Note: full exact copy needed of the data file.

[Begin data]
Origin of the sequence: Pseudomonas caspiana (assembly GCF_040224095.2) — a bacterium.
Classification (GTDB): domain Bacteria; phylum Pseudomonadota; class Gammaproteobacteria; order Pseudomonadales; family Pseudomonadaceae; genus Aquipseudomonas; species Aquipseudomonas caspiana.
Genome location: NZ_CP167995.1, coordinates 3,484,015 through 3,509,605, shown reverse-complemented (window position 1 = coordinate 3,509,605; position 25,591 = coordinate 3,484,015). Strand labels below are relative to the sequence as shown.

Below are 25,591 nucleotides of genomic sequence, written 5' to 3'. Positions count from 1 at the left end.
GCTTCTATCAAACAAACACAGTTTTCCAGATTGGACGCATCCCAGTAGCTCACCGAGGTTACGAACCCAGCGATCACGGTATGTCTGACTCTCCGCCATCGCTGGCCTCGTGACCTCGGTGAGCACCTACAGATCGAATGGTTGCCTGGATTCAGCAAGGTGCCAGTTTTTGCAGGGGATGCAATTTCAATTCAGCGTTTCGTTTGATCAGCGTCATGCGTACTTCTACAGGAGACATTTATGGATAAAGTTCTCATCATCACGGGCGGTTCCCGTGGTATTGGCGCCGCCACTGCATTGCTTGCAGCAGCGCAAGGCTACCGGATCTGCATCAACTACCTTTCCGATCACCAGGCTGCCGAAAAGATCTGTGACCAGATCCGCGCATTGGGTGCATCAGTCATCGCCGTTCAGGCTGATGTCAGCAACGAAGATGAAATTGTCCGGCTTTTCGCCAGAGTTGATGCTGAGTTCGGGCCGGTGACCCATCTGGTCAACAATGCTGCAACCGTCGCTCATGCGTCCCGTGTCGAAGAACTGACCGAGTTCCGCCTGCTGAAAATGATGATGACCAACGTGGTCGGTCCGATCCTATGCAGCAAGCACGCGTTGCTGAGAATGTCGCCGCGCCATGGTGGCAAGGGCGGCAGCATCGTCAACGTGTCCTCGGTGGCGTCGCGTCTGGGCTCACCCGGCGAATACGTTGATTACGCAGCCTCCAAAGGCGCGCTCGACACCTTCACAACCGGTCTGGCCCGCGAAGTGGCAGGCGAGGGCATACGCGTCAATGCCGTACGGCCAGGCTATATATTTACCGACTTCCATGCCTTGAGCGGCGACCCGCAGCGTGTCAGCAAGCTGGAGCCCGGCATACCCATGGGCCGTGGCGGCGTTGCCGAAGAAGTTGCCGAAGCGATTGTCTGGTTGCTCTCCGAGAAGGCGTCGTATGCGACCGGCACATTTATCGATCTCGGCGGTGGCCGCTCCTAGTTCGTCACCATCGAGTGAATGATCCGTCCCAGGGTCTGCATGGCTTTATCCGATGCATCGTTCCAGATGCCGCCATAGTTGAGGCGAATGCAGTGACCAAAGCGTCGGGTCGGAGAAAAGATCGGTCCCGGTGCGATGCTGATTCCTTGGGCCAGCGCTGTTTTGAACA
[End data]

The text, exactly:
Origin of the sequence: Pseudomonas caspiana (assembly GCF_040224095.2) — a bacterium.
Classification (GTDB): domain Bacteria; phylum Pseudomonadota; class Gammaproteobacteria; order Pseudomonadales; family Pseudomonadaceae; genus Aquipseudomonas; species Aquipseudomonas caspiana.
Genome location: NZ_CP167995.1, coordinates 3,484,015 through 3,509,605, shown reverse-complemented (window position 1 = coordinate 3,509,605; position 25,591 = coordinate 3,484,015). Strand labels below are relative to the sequence as shown.

Below are 25,591 nucleotides of genomic sequence, written 5' to 3'. Positions count from 1 at the left end.
GCTTCTATCAAACAAACACAGTTTTCCAGATTGGACGCATCCCAGTAGCTCACCGAGGTTACGAACCCAGCGATCACGGTATGTCTGACTCTCCGCCATCGCTGGCCTCGTGACCTCGGTGAGCACCTACAGATCGAATGGTTGCCTGGATTCAGCAAGGTGCCAGTTTTTGCAGGGGATGCAATTTCAATTCAGCGTTTCGTTTGATCAGCGTCATGCGTACTTCTACAGGAGACATTTATGGATAAAGTTCTCATCATCACGGGCGGTTCCCGTGGTATTGGCGCCGCCACTGCATTGCTTGCAGCAGCGCAAGGCTACCGGATCTGCATCAACTACCTTTCCGATCACCAGGCTGCCGAAAAGATCTGTGACCAGATCCGCGCATTGGGTGCATCAGTCATCGCCGTTCAGGCTGATGTCAGCAACGAAGATGAAATTGTCCGGCTTTTCGCCAGAGTTGATGCTGAGTTCGGGCCGGTGACCCATCTGGTCAACAATGCTGCAACCGTCGCTCATGCGTCCCGTGTCGAAGAACTGACCGAGTTCCGCCTGCTGAAAATGATGATGACCAACGTGGTCGGTCCGATCCTATGCAGCAAGCACGCGTTGCTGAGAATGTCGCCGCGCCATGGTGGCAAGGGCGGCAGCATCGTCAACGTGTCCTCGGTGGCGTCGCGTCTGGGCTCACCCGGCGAATACGTTGATTACGCAGCCTCCAAAGGCGCGCTCGACACCTTCACAACCGGTCTGGCCCGCGAAGTGGCAGGCGAGGGCATACGCGTCAATGCCGTACGGCCAGGCTATATATTTACCGACTTCCATGCCTTGAGCGGCGACCCGCAGCGTGTCAGCAAGCTGGAGCCCGGCATACCCATGGGCCGTGGCGGCGTTGCCGAAGAAGTTGCCGAAGCGATTGTCTGGTTGCTCTCCGAGAAGGCGTCGTATGCGACCGGCACATTTATCGATCTCGGCGGTGGCCGCTCCTAGTTCGTCACCATCGAGTGAATGATCCGTCCCAGGGTCTGCATGGCTTTATCCGATGCATCGTTCCAGATGCCGCCATAGTTGAGGCGAATGCAGTGACCAAAGCGTCGGGTCGGAGAAAAGATCGGTCCCGGTGCGATGCTGATTCCTTGGGCCAGCGCTGTTTTGAACA